Francesca: My son, Gustavo Limye, is the inspiration and driving force behind this series, as well as my own dreams of what I wish I had access to as a child. I hope young readers feel the intention behind it—to inspire them, empower them, and remind them of all they can be.

Glamour: Through your storytelling, you celebrate the contributions of influential Black figures to humanity. Can you share some insights into your creative process when highlighting these historical and contemporary figures, and the significance of their narratives in today's society?

Francesca: It’'s in our ancestral DNA—a rite of passage in one’s personal journey of discovery. Knowing who came before us and their contributions serves as our internal GPS. When I highlight these historical and contemporary figures, I aim to connect us with our past, providing a sense of direction and identity that is significant in today’s society.

Glamour: In your experience as a TEDx speaker, what topics do you find most compelling to discuss, and how do you use your platform to advocate for diversity, equity, and inclusion in the creative industry?

Francesca: I haven't yet used my platform for this purpose, but the topics I plan to tackle as a storyteller in the future might address it. Telling our stories and asserting our right to exist as a people is our birthright. Those who oppose this need healing and fixing—it's ultimately their own battle and spiritual work to undertake.

Image: Francesca Andre

Glamour: How do you approach collaborations, and what impact do you hope your work has on readers and viewers?

Francesca: I love collaborating, although it can often be challenging with other creatives. Lately, I've been attracting more like-minded individuals, so I'm excited for what the future holds. Through my work, I hope readers and viewers can experience Haiti's rich culture and rhythm.

Glamour: As a filmmaker, photographer, author, and speaker, you wear many hats. How do you stay inspired and motivated amidst the demands of your various roles, and what advice would you give to aspiring creatives juggling multiple passions?

Francesca: Inspiration is not methodical; it’s either there or it’s not, and it comes from above. I stay inspired by maintaining balance and harmony in life, staying grateful, and not fighting the currents of life. This often brings me into alignment with my ideas and projects. My advice to aspiring creatives juggling multiple passions is to bet on themselves and follow their own path—it’s a unique journey.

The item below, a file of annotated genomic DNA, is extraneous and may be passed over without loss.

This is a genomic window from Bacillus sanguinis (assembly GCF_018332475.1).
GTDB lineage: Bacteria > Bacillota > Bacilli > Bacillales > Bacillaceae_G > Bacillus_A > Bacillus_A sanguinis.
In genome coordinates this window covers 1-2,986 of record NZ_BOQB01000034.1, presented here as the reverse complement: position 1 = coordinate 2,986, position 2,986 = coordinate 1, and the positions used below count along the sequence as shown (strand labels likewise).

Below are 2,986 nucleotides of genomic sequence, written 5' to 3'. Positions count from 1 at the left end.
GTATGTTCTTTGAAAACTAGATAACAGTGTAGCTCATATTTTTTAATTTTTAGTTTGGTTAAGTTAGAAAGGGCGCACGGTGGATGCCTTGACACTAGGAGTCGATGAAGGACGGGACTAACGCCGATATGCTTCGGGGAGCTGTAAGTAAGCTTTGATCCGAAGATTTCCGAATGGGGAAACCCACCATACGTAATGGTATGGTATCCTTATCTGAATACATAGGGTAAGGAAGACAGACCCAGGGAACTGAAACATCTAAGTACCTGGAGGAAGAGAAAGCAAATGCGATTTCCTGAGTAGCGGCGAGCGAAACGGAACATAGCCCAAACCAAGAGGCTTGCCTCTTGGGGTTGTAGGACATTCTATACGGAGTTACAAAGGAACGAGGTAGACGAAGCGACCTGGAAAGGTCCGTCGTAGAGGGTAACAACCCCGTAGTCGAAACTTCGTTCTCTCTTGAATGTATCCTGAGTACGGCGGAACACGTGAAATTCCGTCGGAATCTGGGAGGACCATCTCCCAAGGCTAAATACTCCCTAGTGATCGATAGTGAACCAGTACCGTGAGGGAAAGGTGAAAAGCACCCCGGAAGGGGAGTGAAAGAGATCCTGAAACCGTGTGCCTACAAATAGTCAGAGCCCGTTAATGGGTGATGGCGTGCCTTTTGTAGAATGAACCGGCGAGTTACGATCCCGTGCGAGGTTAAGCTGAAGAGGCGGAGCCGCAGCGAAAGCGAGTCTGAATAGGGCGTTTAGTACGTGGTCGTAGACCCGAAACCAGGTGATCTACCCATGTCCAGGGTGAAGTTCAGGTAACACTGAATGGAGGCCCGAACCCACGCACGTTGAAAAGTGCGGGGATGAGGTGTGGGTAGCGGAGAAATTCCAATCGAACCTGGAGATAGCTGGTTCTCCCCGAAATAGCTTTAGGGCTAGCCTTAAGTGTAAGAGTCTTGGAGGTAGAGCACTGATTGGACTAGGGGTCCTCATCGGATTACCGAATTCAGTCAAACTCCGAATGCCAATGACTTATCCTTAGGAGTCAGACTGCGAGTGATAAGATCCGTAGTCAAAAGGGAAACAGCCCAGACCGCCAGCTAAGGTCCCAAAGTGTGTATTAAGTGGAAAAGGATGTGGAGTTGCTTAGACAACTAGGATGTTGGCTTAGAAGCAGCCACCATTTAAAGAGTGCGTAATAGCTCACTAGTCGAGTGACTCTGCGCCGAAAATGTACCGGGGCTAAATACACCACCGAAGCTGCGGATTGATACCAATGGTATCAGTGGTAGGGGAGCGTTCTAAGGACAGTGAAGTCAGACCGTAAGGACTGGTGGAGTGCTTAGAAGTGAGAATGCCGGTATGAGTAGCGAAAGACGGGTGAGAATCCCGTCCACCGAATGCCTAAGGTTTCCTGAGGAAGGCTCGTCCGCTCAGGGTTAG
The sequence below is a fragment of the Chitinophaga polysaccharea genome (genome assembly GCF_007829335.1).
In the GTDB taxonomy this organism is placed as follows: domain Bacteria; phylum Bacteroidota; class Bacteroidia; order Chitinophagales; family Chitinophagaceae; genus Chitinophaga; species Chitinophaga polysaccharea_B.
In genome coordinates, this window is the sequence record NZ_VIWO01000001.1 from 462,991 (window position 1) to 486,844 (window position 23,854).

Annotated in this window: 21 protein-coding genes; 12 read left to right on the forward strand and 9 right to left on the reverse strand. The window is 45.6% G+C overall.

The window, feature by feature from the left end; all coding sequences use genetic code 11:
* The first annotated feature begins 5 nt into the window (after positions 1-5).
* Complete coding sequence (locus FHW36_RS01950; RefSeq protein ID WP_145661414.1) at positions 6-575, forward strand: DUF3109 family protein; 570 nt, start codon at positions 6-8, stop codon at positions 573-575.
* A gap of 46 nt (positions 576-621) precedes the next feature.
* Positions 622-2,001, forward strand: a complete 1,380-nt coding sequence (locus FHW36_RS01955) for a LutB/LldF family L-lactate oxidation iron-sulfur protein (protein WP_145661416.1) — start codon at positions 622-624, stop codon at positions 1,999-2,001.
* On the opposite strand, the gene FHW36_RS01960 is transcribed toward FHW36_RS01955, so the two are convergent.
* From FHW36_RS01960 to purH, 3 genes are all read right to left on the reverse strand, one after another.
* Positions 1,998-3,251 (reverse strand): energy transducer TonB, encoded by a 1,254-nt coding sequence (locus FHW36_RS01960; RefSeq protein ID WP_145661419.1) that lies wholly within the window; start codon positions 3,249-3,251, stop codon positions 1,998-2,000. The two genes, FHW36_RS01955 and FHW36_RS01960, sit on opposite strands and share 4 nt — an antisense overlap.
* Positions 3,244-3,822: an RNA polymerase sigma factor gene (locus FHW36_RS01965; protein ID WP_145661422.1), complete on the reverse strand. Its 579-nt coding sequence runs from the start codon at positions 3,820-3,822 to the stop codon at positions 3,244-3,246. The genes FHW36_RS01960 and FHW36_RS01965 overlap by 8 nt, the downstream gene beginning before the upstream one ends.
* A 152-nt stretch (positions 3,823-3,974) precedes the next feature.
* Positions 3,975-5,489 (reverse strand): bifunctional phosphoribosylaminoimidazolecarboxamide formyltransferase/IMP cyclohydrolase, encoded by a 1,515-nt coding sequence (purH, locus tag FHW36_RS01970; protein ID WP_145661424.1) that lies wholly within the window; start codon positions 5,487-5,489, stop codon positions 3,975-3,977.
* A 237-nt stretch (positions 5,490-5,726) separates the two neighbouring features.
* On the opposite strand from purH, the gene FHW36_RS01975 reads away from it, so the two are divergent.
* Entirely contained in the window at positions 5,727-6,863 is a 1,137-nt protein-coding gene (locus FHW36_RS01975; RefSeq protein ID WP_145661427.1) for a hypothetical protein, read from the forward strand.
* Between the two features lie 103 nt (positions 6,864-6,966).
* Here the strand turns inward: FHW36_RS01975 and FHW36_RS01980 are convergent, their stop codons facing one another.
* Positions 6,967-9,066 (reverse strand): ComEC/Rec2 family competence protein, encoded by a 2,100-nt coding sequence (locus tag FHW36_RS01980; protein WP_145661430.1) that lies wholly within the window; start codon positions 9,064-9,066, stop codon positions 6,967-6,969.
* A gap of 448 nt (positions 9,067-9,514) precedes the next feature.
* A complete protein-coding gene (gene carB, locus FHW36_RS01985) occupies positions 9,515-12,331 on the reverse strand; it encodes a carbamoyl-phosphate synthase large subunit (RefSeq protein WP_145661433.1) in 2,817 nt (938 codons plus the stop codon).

Image: Francesca Andre

Glamour: As a leader in the creative industry, how do you foster a supportive and inclusive environment within your organizations, and what initiatives do you undertake to uplift marginalized voices?

Francesca: As someone currently leading my own ideas and projects, I draw on my experiences from a marginalized community, which not only reflect challenges but also showcase the full spectrum of human experience. Diversity in storytelling is essential because it allows us to portray laughter, life, and love alongside the realities of marginalization. My intention is to highlight this diversity and, importantly, to share the knowledge I've gained through my journey.

Glamour: Your journey from freelance photographer to renowned filmmaker and author is incredibly inspiring. What challenges have you faced along the way, and how have they shaped your growth and resilience as a creative professional?

Francesca: The most challenging aspect of my journey has been navigating it without my partner. Creating without the fuel of love has been incredibly difficult. While my son and my own spirit motivate me, the absence of my husband has been the most painful experience.

Image: Francesca Andre

Glamour: what role does storytelling play in driving social change, and how do you leverage your platform to amplify underrepresented voices and advocate for justice and equality?

Francesca: In all honesty, I've been on a deeply personal journey towards healing, piecing together my life and understanding the lessons from my challenges. This journey has awakened a realization of who I aspire to be, which necessitates radical healing. I firmly believe that by healing myself, I contribute to healing the world around me. Currently, my focus is on this internal journey, as I believe it's essential for me as a Black woman to prioritize my own well-being first before I can effectively contribute to my community and amplify underrepresented voices through storytelling.